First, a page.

Changes abound in and around Dinkytown

Max Rust

Students who cross the street in Dinkytown while the “Don’t Walk” sign is illuminated might need to think twice in the near future.
At a Dinkytown Business Association meeting Thursday, several business owners expressed their concern about increased speeds on Fourth Street Southeast and pedestrians crossing the street while the light is red.
Association members also discussed the Dinkytown building vacancy situation, potential zoning changes to the area and a new litter receptacle program.
“It is an issue; it is an illegal situation that’s taking place,” said Minneapolis police officer Robert Patrick Sr. of people crossing the street while the “Don’t Walk” sign is on.
“If I stand there and don’t do anything about it, I’m as much as saying, ‘It’s OK to break the law.’ If I do something about it, then I have my hands full trying to write tickets to 30 or 40 people,” he said.
Patrick cited reports from Seattle, where the law is more heavily enforced, saying people are more cautious to cross the street in fear of being issued a ticket.
As of now, the police do not have any formal plans to step up enforcement of jaywalking laws.
However, the police increased the monitoring of bike riding on Dinkytown sidewalks for the beginning of the school year, focusing their efforts at certain times of the day. Patrick would not say what times officers will be looking out for sidewalk bike riders.
Those who do choose to ride their bike on the sidewalk might have less of a chance of hitting someone now compared to years ago because several buildings in Dinkytown remain empty.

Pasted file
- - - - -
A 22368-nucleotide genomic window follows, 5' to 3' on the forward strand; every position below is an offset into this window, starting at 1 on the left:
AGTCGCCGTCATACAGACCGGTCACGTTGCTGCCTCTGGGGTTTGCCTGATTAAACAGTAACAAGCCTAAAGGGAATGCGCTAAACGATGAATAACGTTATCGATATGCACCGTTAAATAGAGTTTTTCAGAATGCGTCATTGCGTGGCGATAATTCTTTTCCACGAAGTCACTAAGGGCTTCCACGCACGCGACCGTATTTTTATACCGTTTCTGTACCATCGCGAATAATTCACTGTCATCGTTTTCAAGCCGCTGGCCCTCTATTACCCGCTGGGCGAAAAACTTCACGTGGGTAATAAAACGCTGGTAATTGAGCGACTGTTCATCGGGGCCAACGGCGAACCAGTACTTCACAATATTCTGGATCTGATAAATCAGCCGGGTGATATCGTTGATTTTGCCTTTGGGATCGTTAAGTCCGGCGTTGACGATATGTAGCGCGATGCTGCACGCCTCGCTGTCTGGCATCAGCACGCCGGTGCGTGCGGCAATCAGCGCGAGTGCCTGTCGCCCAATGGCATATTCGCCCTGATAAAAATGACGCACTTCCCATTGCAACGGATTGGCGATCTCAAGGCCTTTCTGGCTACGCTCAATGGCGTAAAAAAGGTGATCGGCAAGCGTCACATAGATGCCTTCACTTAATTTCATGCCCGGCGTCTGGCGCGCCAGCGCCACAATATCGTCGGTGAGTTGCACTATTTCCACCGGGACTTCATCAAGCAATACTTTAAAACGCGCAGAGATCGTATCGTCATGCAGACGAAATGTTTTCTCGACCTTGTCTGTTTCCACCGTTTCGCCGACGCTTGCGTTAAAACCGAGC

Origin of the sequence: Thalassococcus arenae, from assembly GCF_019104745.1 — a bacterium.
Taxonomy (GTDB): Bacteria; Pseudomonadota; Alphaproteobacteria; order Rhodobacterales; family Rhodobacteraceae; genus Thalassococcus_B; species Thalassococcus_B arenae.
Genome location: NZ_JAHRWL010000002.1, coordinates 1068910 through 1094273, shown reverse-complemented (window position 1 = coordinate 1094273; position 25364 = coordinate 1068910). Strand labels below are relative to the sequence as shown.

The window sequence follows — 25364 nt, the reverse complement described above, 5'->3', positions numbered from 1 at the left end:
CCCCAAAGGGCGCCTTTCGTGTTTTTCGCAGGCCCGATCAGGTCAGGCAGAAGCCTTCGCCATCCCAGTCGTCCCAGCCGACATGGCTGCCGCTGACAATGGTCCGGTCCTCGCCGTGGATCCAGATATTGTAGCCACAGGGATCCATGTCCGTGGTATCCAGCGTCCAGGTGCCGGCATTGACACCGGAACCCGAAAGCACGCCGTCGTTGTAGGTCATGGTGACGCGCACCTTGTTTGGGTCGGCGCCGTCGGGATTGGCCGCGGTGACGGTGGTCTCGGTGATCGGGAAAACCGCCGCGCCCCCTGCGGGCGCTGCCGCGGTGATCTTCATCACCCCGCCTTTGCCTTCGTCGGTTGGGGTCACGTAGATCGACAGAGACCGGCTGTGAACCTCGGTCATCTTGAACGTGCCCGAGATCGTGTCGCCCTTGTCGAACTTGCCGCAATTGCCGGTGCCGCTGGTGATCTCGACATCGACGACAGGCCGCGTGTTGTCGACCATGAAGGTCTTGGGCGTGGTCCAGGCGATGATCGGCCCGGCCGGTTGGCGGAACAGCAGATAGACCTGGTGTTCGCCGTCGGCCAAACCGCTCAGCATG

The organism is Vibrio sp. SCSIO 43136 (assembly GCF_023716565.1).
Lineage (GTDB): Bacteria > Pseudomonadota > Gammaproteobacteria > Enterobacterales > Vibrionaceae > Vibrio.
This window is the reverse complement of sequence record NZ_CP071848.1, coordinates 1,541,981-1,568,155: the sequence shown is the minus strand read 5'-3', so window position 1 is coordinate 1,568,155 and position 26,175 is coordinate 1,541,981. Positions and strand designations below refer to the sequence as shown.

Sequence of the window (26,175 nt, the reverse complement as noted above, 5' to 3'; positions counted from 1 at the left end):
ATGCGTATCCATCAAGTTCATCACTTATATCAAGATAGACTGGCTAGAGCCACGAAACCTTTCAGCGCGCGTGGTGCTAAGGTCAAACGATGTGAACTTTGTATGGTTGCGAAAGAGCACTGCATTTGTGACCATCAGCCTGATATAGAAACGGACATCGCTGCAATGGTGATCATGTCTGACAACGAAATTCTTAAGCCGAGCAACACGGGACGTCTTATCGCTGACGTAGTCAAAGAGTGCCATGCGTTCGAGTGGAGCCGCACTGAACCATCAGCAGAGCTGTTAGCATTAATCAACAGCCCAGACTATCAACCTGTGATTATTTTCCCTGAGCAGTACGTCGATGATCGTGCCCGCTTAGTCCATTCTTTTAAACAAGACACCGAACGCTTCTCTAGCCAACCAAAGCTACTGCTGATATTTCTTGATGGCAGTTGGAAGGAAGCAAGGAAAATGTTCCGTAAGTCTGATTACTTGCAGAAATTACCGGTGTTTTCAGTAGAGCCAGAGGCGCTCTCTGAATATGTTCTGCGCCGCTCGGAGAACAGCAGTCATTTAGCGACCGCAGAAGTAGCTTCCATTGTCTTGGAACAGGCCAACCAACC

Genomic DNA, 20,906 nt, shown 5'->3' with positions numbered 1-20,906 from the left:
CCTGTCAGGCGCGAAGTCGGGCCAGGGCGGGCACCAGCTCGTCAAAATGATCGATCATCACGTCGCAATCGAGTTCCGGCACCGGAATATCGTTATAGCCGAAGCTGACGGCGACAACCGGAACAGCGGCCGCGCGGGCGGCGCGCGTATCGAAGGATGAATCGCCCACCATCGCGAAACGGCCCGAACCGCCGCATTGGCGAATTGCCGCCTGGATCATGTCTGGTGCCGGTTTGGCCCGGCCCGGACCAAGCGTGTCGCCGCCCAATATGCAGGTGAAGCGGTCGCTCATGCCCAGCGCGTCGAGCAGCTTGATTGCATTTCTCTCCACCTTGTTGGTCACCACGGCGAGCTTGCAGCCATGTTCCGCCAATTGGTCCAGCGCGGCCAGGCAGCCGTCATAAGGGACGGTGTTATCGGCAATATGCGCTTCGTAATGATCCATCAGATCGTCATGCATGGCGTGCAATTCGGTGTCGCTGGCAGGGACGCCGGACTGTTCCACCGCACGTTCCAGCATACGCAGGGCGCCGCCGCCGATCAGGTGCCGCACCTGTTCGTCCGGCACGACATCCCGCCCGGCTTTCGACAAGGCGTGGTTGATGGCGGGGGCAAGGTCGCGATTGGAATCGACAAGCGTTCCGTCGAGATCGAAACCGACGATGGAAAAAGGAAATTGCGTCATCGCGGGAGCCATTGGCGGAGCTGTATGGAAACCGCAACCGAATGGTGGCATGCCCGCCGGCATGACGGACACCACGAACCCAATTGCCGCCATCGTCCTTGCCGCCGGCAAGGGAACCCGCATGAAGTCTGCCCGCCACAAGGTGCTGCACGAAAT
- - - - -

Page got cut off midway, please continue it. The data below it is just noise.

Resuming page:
Dan Zielske, president of the Dinkytown Business Association, said association members have been discussing with area property owners — many of whom live out of town — what kind of retail development would be good for the area.
Filling one of the several commercial holes in Dinkytown, the Loring Pasta Bar should be moving into the building once occupied by Gray’s Campus Drug on the corner of 14th Avenue and Fourth Street Southeast sometime this winter.
Though plans have not been finalized, the pasta bar — which is seeking liquor and entertainment licenses — has received support from several business association committees.
The association also discussed different zoning options for Dinkytown. The city of Minneapolis is embarking on a city-wide zoning change plan and has already drawn up plans for what city officials think will be good for Dinkytown.
“It’s now up to us to voice our opinion,” Zielske said. “If we do nothing right now, the new zoning may be too restrictive and businesses we want to attract to Dinkytown would not be able to fit in with the zoning requirements.”
Whatever happens with the zoning codes, new businesses might soon have to take out the trash that collects around their storefronts or pay the city to do so.
A new plan by the city, called “Adopt a Litter Container,” would have local businesses take responsibility for lining sidewalk trash receptacles with garbage bags and disposing of full receptacles in their own privately contracted dumpsters. Otherwise, each receptacle will be serviced by the city for a fee of $12 per month per pickup.
Meeting attendees discussed different ways in which local businesses can comply with the new order.

Max Rust covers communities and welcomes comments at [email protected] He can also be reached at (612) 627-4070 x3227.